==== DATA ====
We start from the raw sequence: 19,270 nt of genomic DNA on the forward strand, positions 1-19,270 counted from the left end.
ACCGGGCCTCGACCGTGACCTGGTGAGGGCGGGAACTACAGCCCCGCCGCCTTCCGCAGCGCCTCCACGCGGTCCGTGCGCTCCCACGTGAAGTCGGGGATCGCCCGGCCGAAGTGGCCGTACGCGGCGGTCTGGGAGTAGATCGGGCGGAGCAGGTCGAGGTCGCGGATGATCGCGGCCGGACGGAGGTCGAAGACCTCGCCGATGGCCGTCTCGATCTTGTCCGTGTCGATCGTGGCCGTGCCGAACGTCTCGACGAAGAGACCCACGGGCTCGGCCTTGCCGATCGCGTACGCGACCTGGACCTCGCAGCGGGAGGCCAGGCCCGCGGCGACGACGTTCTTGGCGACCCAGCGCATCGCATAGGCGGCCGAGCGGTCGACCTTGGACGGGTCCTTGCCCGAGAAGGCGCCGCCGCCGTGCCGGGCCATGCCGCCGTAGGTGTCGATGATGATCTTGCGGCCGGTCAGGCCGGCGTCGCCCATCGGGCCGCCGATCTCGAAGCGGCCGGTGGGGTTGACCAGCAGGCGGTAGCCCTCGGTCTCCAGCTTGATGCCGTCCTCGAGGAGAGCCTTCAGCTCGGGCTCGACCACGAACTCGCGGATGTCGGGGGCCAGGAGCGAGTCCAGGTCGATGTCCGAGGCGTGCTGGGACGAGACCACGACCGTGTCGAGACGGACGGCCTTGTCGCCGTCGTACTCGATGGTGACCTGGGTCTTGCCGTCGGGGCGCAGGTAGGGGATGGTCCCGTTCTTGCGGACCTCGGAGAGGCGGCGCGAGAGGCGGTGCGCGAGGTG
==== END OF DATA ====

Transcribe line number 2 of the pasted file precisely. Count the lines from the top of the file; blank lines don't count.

ACCGGGCCTCGACCGTGACCTGGTGAGGGCGGGAACTACAGCCCCGCCGCCTTCCGCAGCGCCTCCACGCGGTCCGTGCGCTCCCACGTGAAGTCGGGGATCGCCCGGCCGAAGTGGCCGTACGCGGCGGTCTGGGAGTAGATCGGGCGGAGCAGGTCGAGGTCGCGGATGATCGCGGCCGGACGGAGGTCGAAGACCTCGCCGATGGCCGTCTCGATCTTGTCCGTGTCGATCGTGGCCGTGCCGAACGTCTCGACGAAGAGACCCACGGGCTCGGCCTTGCCGATCGCGTACGCGACCTGGACCTCGCAGCGGGAGGCCAGGCCCGCGGCGACGACGTTCTTGGCGACCCAGCGCATCGCATAGGCGGCCGAGCGGTCGACCTTGGACGGGTCCTTGCCCGAGAAGGCGCCGCCGCCGTGCCGGGCCATGCCGCCGTAGGTGTCGATGATGATCTTGCGGCCGGTCAGGCCGGCGTCGCCCATCGGGCCGCCGATCTCGAAGCGGCCGGTGGGGTTGACCAGCAGGCGGTAGCCCTCGGTCTCCAGCTTGATGCCGTCCTCGAGGAGAGCCTTCAGCTCGGGCTCGACCACGAACTCGCGGATGTCGGGGGCCAGGAGCGAGTCCAGGTCGATGTCCGAGGCGTGCTGGGACGAGACCACGACCGTGTCGAGACGGACGGCCTTGTCGCCGTCGTACTCGATGGTGACCTGGGTCTTGCCGTCGGGGCGCAGGTAGGGGATGGTCCCGTTCTTGCGGACCTCGGAGAGGCGGCGCGAGAGGCGGTGCGCGAGGTG